POLICE officers were taken to hospital amid Bonfire Night unrest as Police Scotland confirmed 12 arrests on Saturday.

A total of 483 calls were received relating to firework offences on November 5.

And while it is a reduction on the 581 incidents in the previous year, the behaviour has been described as “completely unacceptable”.

Alongside the arrests, a further 15 people were dispersed from dispersal zones and further inquiries are ongoing to identify more suspects.

Five firefighters were also attacked, as the service responded to 356 bonfires.

The National: The scene in the Niddrie area of Edinburgh on Saturday night after a serious disturbance - Image Credit: PAThe scene in the Niddrie area of Edinburgh on Saturday night after a serious disturbance - Image Credit: PA (Image: PA)

It is understood the majority of incidents took place within Edinburgh, where members of the public, firefighters and police officers were targeted by youths in possession of fireworks.

In the capital’s Sighthill, local officers were in their vehicle when it was targeted by youths with bricks who smashed the windows.

Both officers were injured and were taken to Edinburgh Royal Infirmary, where one was treated for a head injury and the other needed treatment for glass in their eye.

In Clydebank, near Glasgow, firefighters were attacked by 20 youths using fireworks during a callout to an illegal fire in the town’s Langside Street.

One police vehicle sustained very minor damage and one male was arrested on suspicion of assault and culpable and reckless conduct.

In Edinburgh, approximately 100 youths threw fireworks at the public and vehicles just before 7pm on Marischal Road, Edinburgh.

Edinburgh City Council leader Cammy Day said: “The scenes the local community had to suffer and witness in Niddrie last night were disgraceful and disgusting.

“Police responded swiftly and we have been supporting them and our other emergency partners following the firework-related disorder and antisocial behaviour that took place last night.

“It’s only a minority of people responsible for this inexcusable behaviour and I’m sure they will feel the full force of the law.

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“It’s extremely fortunate that no-one was seriously injured as a result – attacks on the emergency services are despicable and reckless behaviour like this endangers lives.

“I would like to reassure residents we are working closely with Police Scotland to ensure the community are safe and appeal to anyone who can help identify those responsible to contact police so they can be dealt with appropriately by the justice system.”

The force said there had been “reports of various incidents including antisocial use of fireworks, a break-in to a shop and road blockages”.

Police teams were also targeted, while a fire engine in attendance sustained a smashed window – however, there were no injuries.

Officers on patrol were attacked in the city’s Ferry Road Drive at around 7.35pm as a number of individuals threw bricks at their vehicle.

And in the city’s Drylaw area, the fire service was initially attacked with fireworks while attempting to extinguish a wheelie bin fire, and was forced to withdraw at around 9pm-10pm.

Officers were deployed but were subjected to threats and fireworks being thrown by youths, who were also armed with scaffolding poles and a baseball bat.

Significant disruption was also reported in the city’s Niddrie area, when a police officer sustained a minor cut to their lip following a car window being smashed.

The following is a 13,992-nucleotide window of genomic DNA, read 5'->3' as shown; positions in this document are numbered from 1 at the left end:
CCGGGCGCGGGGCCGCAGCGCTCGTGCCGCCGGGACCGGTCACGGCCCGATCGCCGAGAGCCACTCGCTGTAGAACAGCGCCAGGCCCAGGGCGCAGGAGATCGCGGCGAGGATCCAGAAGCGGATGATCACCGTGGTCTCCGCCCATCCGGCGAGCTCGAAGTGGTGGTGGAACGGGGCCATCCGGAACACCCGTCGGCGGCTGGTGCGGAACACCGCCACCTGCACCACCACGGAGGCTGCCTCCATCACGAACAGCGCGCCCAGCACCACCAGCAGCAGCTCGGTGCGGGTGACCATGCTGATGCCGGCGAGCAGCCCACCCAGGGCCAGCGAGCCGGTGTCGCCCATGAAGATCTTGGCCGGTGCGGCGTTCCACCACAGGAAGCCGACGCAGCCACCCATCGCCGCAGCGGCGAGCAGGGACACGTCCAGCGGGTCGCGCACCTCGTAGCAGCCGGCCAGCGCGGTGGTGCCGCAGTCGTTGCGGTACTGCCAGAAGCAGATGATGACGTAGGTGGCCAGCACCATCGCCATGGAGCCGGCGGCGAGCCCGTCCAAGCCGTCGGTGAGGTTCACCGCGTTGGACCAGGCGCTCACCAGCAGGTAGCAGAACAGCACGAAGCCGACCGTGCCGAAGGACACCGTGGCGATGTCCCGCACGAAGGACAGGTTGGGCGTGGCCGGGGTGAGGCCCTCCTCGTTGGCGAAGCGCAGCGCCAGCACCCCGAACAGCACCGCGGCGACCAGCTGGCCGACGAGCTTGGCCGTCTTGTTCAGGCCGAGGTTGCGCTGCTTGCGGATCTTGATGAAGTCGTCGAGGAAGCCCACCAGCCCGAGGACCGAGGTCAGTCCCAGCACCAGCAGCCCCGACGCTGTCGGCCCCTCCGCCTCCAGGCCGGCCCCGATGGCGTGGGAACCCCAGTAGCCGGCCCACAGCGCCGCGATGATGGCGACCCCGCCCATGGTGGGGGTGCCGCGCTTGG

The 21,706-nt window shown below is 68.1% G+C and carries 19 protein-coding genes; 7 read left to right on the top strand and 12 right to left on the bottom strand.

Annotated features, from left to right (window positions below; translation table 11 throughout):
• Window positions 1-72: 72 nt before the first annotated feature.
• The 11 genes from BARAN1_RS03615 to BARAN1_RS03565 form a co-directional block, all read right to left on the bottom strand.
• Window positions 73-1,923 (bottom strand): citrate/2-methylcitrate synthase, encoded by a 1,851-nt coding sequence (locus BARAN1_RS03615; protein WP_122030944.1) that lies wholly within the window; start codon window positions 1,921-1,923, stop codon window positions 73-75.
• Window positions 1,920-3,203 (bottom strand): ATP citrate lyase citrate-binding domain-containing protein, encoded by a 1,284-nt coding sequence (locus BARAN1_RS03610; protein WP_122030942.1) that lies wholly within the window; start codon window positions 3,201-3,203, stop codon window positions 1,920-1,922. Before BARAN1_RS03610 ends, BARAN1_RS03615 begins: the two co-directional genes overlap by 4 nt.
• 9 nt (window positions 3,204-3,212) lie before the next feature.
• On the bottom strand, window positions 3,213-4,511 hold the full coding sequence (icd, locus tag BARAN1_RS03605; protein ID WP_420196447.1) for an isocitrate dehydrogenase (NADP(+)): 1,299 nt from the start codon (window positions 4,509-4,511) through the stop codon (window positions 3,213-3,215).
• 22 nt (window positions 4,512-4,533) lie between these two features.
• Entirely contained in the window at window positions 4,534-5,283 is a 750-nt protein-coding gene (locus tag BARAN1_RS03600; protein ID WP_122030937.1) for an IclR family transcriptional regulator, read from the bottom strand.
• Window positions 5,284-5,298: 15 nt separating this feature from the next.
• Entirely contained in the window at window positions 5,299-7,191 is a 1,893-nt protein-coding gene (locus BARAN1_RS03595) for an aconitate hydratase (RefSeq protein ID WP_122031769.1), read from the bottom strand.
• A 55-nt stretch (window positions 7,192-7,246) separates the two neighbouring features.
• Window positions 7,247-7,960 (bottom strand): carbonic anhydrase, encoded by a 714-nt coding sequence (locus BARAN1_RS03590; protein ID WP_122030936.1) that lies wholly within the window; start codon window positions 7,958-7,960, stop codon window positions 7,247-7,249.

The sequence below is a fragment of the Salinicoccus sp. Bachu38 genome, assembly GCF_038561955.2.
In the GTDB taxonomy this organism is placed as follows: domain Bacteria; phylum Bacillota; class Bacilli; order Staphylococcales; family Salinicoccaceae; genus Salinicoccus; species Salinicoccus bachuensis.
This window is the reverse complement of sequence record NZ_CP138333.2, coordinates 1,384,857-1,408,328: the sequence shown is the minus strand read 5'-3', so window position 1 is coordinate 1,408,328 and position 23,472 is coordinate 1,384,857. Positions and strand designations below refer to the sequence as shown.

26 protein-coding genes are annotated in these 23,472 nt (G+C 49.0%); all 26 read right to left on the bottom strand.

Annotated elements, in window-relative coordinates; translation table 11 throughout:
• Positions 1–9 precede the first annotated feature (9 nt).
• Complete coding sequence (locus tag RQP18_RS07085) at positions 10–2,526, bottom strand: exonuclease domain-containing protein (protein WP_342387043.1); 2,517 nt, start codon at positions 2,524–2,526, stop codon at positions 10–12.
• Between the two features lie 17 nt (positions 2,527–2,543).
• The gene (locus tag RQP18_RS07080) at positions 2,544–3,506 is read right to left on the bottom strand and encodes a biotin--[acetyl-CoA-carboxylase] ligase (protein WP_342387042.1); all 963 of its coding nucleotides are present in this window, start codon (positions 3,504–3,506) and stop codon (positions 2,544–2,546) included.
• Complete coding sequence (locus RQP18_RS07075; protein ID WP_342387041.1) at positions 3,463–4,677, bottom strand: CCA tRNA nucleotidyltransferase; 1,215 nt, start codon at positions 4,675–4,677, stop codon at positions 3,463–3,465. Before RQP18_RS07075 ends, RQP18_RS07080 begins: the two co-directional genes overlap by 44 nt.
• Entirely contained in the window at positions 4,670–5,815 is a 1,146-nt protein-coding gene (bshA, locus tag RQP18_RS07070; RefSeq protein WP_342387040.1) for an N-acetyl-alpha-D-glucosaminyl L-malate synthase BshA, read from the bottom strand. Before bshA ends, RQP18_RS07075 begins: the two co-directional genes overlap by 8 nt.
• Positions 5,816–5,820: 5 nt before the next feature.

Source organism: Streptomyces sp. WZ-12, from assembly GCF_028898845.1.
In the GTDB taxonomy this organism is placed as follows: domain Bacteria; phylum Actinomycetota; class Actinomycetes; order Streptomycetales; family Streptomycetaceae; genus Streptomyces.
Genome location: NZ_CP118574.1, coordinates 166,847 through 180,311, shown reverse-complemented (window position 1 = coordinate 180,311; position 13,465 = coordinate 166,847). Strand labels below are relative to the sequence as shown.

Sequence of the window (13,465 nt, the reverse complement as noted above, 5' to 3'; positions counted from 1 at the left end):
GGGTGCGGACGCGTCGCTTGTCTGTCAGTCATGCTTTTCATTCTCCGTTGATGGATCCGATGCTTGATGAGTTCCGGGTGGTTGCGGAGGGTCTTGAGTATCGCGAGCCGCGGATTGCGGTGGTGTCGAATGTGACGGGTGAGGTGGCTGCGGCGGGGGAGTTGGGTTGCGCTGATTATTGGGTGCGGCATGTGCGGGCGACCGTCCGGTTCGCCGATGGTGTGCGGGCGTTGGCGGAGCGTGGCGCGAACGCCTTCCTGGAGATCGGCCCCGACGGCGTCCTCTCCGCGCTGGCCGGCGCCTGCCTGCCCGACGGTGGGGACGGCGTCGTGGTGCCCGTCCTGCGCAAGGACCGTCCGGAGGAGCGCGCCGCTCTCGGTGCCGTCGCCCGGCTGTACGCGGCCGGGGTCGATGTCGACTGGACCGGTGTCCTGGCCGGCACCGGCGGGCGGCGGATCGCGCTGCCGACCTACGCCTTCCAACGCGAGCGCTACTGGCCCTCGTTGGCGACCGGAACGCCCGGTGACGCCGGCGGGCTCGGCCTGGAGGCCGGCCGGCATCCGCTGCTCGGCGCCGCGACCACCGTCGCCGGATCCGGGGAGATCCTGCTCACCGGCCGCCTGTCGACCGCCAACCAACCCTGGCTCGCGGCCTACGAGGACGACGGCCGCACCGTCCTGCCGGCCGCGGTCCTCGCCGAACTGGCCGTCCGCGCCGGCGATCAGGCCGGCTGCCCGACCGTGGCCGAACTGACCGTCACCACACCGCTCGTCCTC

Residents were warned to stay in their homes as a gang of youths reportedly set fireworks off along the ground.

Police were also subjected to petrol bombs within the capital’s Duddingston area. No injuries were reported.

And outside the OVO Hydro in Glasgow, a male threw a flare into a crowd of people. He was detained by security staff and two people were subsequently arrested.

Assistant Chief Constable Tim Mairs, gold commander for Operation Moonbeam – the effort to curb Bonfire Night disorder – said: “Our initial analysis of the incidents arising on Bonfire Night show that, for the overwhelming majority of the country, people enjoyed the occasion safely and responsibly.

“However, in some areas, particularly Edinburgh, various individuals have shown blatant disregard for the safety of the public and the emergency services and have actively targeted police officers and firefighters during the course of their duties.

“This behaviour is completely unacceptable and will not be tolerated. I want to make it abundantly clear that a considerable follow-up inquiry will be conducted in relation to all of these incidents, utilising all resources at our disposal to identify those responsible and bring them to justice.

“Do not think that just because you evaded police on the night that we won’t be knocking on your door in the near future.”

He added: “What the events of last night demonstrate to me is the importance of having a robust frontline policing service that can be readily supported by national and specialist colleagues when required.

“Similarly, working in partnership with other emergency colleagues and local authorities is equally important to ensuring we are deploying the correct level of resource to the right areas at the right time.

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“All of those who were on duty during Bonfire Night showed exceptional professionalism and dedication to protecting communities from harm during extremely difficult and challenging circumstances. I am grateful for all of their efforts.”

Assistant chief officer David Farries, director of services for the Scottish Fire and Rescue Service, said: “Our staff should be able to carry out their role without being attacked and it is disappointing that people have tried to hurt firefighters and have damaged our appliances and equipment.”